|Previous intra-articular injection|
|Prosthetic joint (within two years)|
|Recent joint surgery|
|Immunosuppressive medication use|
|Intravenous drug abuse|
|Other causes of sepsis|
|Prosthetic joint (more than two years)|
|Sexual activity (gonococcal arthritis)|
|Age older than 80 years|
The physical examination of patients with septic arthritis almost always reveals a severely painful joint with motion, often including an obvious effusion. The presentation is typically more subtle in those with periprosthetic joint infections, small joint infections, atypical infections (e.g., fungal, Lyme disease, tuberculosis), or immunosuppression. An overlying skin infection can be the source of pain or the entry point of the intra-articular infection.
Serum markers may be helpful in evaluating for septic arthritis but are not diagnostic. A 2011 study showed that serum erythrocyte sedimentation rate (ESR) and C-reactive protein (CRP) level are each more than 90% sensitive for septic arthritis when low cutoffs are used (98% for ESR of 10 mm per hour or greater, 94% for ESR of 15 mm per hour or greater, and 92% for CRP of 2.0 mg per dL [20 mg per L] or greater), which is helpful in ruling out septic arthritis.8 A 2017 meta-analysis showed that with a cutoff of 0.5 ng per mL or greater, procalcitonin has a higher specificity than CRP (95% CI, 0.87 to 0.98; positive likelihood ratio = 10.97).13 Blood cultures should be considered when bacteremia or fungemia is suspected.
Analysis of synovial fluid obtained via arthrocentesis is necessary to differentiate septic arthritis from other forms of arthritis and to determine the causative pathogen.1,4 Synovial fluid analysis should include Gram stain, aerobic and anaerobic cultures, and white blood cell count with differential (Table 41,14–16).
|Arthritis diagnosis||Color||Transparency||Viscosity||WBC count (per μL [× 109 per L])||PMN cell count (%)||Gram stain||Culture||PCR test||Crystals||Multiplex PCR test*|
|Normal||Clear||Transparent||High/thick||< 200 (0.20)||< 25||Negative||Negative||Negative||Negative||Negative|
|Noninflammatory||Straw||Translucent||High/thick||200 to 2,000 (0.20 to 2)||< 25||Negative||Negative||Negative||Negative||Negative|
|Crystalline disease||Yellow||Cloudy||Low/thin||2,000 to 100,000 (2 to 100)||> 50||Negative||Negative||Negative||Positive||Negative|
|Noncrystalline disease||Yellow||Cloudy||Low/thin||2,000 to 100,000||> 50||Negative||Negative||Negative||Negative||Negative|
|Lyme disease||Yellow||Cloudy||Low||3,000 to 100,000 (3 to 100)||> 75||Negative||Negative||Positive||Negative||Positive|
|Gonococcal||Yellow||Cloudy-opaque||Low||34,000 to 68,000 (34 to 68)||> 75||Variable (< 50%)||Positive (25% to 70%)||Positive (> 75%)||Negative||Positive|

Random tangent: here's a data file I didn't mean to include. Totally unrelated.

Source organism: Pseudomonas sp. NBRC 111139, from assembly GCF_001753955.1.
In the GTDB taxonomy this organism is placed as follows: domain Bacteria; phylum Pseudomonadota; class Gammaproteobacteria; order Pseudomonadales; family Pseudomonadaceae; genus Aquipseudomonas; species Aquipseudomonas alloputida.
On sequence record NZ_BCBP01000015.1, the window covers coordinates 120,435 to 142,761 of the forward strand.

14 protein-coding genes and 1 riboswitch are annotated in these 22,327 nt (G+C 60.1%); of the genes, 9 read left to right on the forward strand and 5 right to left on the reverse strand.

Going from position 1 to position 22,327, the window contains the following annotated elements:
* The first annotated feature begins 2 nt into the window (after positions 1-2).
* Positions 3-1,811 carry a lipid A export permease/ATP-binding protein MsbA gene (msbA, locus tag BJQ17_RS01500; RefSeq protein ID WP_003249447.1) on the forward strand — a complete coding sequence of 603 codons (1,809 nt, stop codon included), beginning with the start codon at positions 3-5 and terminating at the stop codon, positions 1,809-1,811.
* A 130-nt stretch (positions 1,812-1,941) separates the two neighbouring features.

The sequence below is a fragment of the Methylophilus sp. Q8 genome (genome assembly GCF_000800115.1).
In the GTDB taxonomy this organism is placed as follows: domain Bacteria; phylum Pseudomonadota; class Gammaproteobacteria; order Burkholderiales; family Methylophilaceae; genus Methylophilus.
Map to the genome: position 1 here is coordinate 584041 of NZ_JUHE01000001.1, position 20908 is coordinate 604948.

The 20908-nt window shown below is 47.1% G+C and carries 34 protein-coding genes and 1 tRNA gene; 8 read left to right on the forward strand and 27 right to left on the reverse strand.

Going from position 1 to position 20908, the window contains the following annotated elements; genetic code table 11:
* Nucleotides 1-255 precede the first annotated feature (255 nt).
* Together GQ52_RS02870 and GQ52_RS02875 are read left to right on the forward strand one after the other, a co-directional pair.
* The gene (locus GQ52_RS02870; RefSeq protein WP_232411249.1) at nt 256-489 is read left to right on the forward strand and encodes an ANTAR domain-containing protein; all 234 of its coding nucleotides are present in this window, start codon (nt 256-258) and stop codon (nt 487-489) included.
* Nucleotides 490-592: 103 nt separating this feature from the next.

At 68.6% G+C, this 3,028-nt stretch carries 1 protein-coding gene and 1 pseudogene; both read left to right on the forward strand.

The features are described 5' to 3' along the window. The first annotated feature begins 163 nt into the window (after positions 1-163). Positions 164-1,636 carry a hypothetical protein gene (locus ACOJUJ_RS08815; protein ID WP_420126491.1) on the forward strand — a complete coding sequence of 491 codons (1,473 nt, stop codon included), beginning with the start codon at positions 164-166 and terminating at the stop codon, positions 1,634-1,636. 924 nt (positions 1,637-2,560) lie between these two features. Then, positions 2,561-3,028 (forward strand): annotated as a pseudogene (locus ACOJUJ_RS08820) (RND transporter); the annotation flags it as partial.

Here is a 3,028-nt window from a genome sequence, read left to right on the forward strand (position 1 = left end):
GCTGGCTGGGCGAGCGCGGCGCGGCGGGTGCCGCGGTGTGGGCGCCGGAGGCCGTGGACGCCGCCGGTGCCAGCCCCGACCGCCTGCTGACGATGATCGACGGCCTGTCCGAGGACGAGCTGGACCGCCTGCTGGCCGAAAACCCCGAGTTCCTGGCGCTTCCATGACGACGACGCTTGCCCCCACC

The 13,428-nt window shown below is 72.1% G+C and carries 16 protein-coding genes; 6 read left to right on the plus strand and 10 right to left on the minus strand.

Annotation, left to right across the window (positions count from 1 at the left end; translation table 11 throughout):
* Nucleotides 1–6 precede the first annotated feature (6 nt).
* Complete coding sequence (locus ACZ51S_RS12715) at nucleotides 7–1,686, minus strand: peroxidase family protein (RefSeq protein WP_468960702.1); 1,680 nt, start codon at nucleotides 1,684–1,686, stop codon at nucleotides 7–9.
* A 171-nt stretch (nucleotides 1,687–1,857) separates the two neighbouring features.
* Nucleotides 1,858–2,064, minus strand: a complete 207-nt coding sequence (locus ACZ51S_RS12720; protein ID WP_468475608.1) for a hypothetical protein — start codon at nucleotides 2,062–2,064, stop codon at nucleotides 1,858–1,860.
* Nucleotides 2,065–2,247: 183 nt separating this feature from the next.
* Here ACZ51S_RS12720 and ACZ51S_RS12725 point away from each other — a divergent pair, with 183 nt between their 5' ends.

|Nongonococcal||Yellow-green||Opaque||Very low||> 50,000 (50); > 100,000 is more specific, < 50,000 is common in atypical infection and periprosthetic joint infection||> 75||Positive (60% to 80%)||Positive (> 90%)||—||Negative†||Positive|
A white blood cell count less than 50,000 per μL (50 × 109 per L) does not exclude septic arthritis.1,14,15 Crystal analysis is appropriate if crystalline arthritis is suspected, but the presence of crystals does not exclude septic arthritis.1,4 Elevated levels of white blood cells and CRP in synovial fluid are common in both crystalline arthritis and septic arthritis.8–10 A synovial biopsy may be needed if synovial fluid findings are negative and suspicion for septic arthritis remains.4
Other laboratory tests are being investigated for use in the diagnosis of septic arthritis. Synovial fluid lactate may be useful in differentiating septic arthritis from other types of acute arthritis, but data are limited.17 A calprotectin measurement at a threshold of 50 mg per L or greater may also be useful for making the diagnosis.17 In addition, multiplex polymerase chain reaction testing may be at least as effective as synovial fluid culture in diagnosing septic arthritis but with a shorter turnaround time (within five hours).15
No imaging finding is pathognomonic for septic arthritis in adults. Plain radiography establishes a baseline and can evaluate for fractures. Ultrasonography can guide arthrocentesis for inaccessible joints, such as the hips, and small joints. Magnetic resonance imaging, preferably with and without contrast, is useful in assessing for osteomyelitis and soft tissue infections.1,18
In adults, S. aureus is the most common cause of native joint septic arthritis, followed by Streptococcus species. Native joint septic arthritis can be associated with some viral infections, including chikungunya, rubella, and parvovirus B19. Methicillin-sensitive S. aureus infection is a common cause of oligoarticular arthritis, and group B streptococci are more common in oligoarticular arthritis than in monoarticular septic arthritis.1,4 In older people, gram-negative bacteria, especially Escherichia coli, cause about 23% to 30% of septic arthritis cases.11 In adolescents and young adults, Neisseria gonorrhoeae should be considered.